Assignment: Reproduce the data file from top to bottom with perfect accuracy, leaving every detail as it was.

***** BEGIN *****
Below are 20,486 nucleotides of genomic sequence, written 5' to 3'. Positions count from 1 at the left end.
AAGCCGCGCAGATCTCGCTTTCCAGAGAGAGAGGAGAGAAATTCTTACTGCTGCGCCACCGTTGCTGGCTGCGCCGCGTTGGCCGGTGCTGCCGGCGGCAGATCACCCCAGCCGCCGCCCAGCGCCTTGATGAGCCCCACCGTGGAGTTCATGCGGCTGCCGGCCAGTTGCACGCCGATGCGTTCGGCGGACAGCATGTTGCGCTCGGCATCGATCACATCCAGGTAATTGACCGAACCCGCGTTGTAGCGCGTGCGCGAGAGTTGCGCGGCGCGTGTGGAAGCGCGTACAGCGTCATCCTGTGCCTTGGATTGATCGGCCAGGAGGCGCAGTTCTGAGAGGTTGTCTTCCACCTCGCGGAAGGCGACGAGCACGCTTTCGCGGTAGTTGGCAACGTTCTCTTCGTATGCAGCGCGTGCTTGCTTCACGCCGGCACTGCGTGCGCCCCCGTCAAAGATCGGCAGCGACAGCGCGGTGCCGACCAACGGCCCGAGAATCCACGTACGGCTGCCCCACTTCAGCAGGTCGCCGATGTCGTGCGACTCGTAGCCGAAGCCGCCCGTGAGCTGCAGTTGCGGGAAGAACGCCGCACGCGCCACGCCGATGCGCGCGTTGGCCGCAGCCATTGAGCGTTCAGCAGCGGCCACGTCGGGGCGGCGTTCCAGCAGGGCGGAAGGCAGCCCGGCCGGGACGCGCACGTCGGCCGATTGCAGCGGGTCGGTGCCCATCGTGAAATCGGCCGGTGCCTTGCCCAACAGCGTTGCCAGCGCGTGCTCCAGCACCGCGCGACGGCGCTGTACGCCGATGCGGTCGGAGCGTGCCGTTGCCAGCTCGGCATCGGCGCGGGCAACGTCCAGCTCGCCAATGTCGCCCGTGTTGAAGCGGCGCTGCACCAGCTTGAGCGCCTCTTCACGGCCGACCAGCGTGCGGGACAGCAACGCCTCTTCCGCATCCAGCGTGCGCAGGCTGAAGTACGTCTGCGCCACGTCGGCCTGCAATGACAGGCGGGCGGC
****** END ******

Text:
Below are 20,486 nucleotides of genomic sequence, written 5' to 3'. Positions count from 1 at the left end.
AAGCCGCGCAGATCTCGCTTTCCAGAGAGAGAGGAGAGAAATTCTTACTGCTGCGCCACCGTTGCTGGCTGCGCCGCGTTGGCCGGTGCTGCCGGCGGCAGATCACCCCAGCCGCCGCCCAGCGCCTTGATGAGCCCCACCGTGGAGTTCATGCGGCTGCCGGCCAGTTGCACGCCGATGCGTTCGGCGGACAGCATGTTGCGCTCGGCATCGATCACATCCAGGTAATTGACCGAACCCGCGTTGTAGCGCGTGCGCGAGAGTTGCGCGGCGCGTGTGGAAGCGCGTACAGCGTCATCCTGTGCCTTGGATTGATCGGCCAGGAGGCGCAGTTCTGAGAGGTTGTCTTCCACCTCGCGGAAGGCGACGAGCACGCTTTCGCGGTAGTTGGCAACGTTCTCTTCGTATGCAGCGCGTGCTTGCTTCACGCCGGCACTGCGTGCGCCCCCGTCAAAGATCGGCAGCGACAGCGCGGTGCCGACCAACGGCCCGAGAATCCACGTACGGCTGCCCCACTTCAGCAGGTCGCCGATGTCGTGCGACTCGTAGCCGAAGCCGCCCGTGAGCTGCAGTTGCGGGAAGAACGCCGCACGCGCCACGCCGATGCGCGCGTTGGCCGCAGCCATTGAGCGTTCAGCAGCGGCCACGTCGGGGCGGCGTTCCAGCAGGGCGGAAGGCAGCCCGGCCGGGACGCGCACGTCGGCCGATTGCAGCGGGTCGGTGCCCATCGTGAAATCGGCCGGTGCCTTGCCCAACAGCGTTGCCAGCGCGTGCTCCAGCACCGCGCGACGGCGCTGTACGCCGATGCGGTCGGAGCGTGCCGTTGCCAGCTCGGCATCGGCGCGGGCAACGTCCAGCTCGCCAATGTCGCCCGTGTTGAAGCGGCGCTGCACCAGCTTGAGCGCCTCTTCACGGCCGACCAGCGTGCGGGACAGCAACGCCTCTTCCGCATCCAGCGTGCGCAGGCTGAAGTACGTCTGCGCCACGTCGGCCTGCAATGACAGGCGGGCGGC